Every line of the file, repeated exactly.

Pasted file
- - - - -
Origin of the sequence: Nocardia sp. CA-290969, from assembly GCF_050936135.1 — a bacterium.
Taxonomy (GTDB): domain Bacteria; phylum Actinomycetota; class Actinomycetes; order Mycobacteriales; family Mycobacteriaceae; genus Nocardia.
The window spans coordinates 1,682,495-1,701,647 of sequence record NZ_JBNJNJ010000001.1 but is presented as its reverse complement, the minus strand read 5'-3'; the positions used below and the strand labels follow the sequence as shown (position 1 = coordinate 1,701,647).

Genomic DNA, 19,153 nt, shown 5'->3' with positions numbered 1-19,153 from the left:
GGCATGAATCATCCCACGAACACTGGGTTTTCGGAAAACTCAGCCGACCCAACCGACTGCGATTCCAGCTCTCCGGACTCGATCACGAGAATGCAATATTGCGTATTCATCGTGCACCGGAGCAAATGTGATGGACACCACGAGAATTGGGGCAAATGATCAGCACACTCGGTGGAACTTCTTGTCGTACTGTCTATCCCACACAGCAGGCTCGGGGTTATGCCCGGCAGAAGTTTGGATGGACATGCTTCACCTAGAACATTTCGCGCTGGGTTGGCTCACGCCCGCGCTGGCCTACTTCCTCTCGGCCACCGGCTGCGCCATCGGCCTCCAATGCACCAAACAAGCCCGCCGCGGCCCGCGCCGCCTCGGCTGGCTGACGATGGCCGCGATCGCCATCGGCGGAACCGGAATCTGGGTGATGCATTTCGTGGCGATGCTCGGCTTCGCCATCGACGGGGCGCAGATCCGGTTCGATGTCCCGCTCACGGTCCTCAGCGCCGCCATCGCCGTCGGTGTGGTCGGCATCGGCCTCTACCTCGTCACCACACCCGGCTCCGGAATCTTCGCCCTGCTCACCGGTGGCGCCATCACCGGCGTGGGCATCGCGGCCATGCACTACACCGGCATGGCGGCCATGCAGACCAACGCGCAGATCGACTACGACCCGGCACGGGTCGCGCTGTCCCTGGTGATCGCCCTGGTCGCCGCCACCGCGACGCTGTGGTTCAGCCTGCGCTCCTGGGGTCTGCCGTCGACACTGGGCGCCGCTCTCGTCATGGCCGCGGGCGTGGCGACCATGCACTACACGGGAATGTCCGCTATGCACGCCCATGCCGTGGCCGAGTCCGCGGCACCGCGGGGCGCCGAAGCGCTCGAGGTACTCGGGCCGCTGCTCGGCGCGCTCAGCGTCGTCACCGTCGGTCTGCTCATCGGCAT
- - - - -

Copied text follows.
Origin of the sequence: Nocardia sp. CA-290969, from assembly GCF_050936135.1 — a bacterium.
Taxonomy (GTDB): domain Bacteria; phylum Actinomycetota; class Actinomycetes; order Mycobacteriales; family Mycobacteriaceae; genus Nocardia.
The window spans coordinates 1,682,495-1,701,647 of sequence record NZ_JBNJNJ010000001.1 but is presented as its reverse complement, the minus strand read 5'-3'; the positions used below and the strand labels follow the sequence as shown (position 1 = coordinate 1,701,647).

Genomic DNA, 19,153 nt, shown 5'->3' with positions numbered 1-19,153 from the left:
GGCATGAATCATCCCACGAACACTGGGTTTTCGGAAAACTCAGCCGACCCAACCGACTGCGATTCCAGCTCTCCGGACTCGATCACGAGAATGCAATATTGCGTATTCATCGTGCACCGGAGCAAATGTGATGGACACCACGAGAATTGGGGCAAATGATCAGCACACTCGGTGGAACTTCTTGTCGTACTGTCTATCCCACACAGCAGGCTCGGGGTTATGCCCGGCAGAAGTTTGGATGGACATGCTTCACCTAGAACATTTCGCGCTGGGTTGGCTCACGCCCGCGCTGGCCTACTTCCTCTCGGCCACCGGCTGCGCCATCGGCCTCCAATGCACCAAACAAGCCCGCCGCGGCCCGCGCCGCCTCGGCTGGCTGACGATGGCCGCGATCGCCATCGGCGGAACCGGAATCTGGGTGATGCATTTCGTGGCGATGCTCGGCTTCGCCATCGACGGGGCGCAGATCCGGTTCGATGTCCCGCTCACGGTCCTCAGCGCCGCCATCGCCGTCGGTGTGGTCGGCATCGGCCTCTACCTCGTCACCACACCCGGCTCCGGAATCTTCGCCCTGCTCACCGGTGGCGCCATCACCGGCGTGGGCATCGCGGCCATGCACTACACCGGCATGGCGGCCATGCAGACCAACGCGCAGATCGACTACGACCCGGCACGGGTCGCGCTGTCCCTGGTGATCGCCCTGGTCGCCGCCACCGCGACGCTGTGGTTCAGCCTGCGCTCCTGGGGTCTGCCGTCGACACTGGGCGCCGCTCTCGTCATGGCCGCGGGCGTGGCGACCATGCACTACACGGGAATGTCCGCTATGCACGCCCATGCCGTGGCCGAGTCCGCGGCACCGCGGGGCGCCGAAGCGCTCGAGGTACTCGGGCCGCTGCTCGGCGCGCTCAGCGTCGTCACCGTCGGTCTGCTCATCGGCAT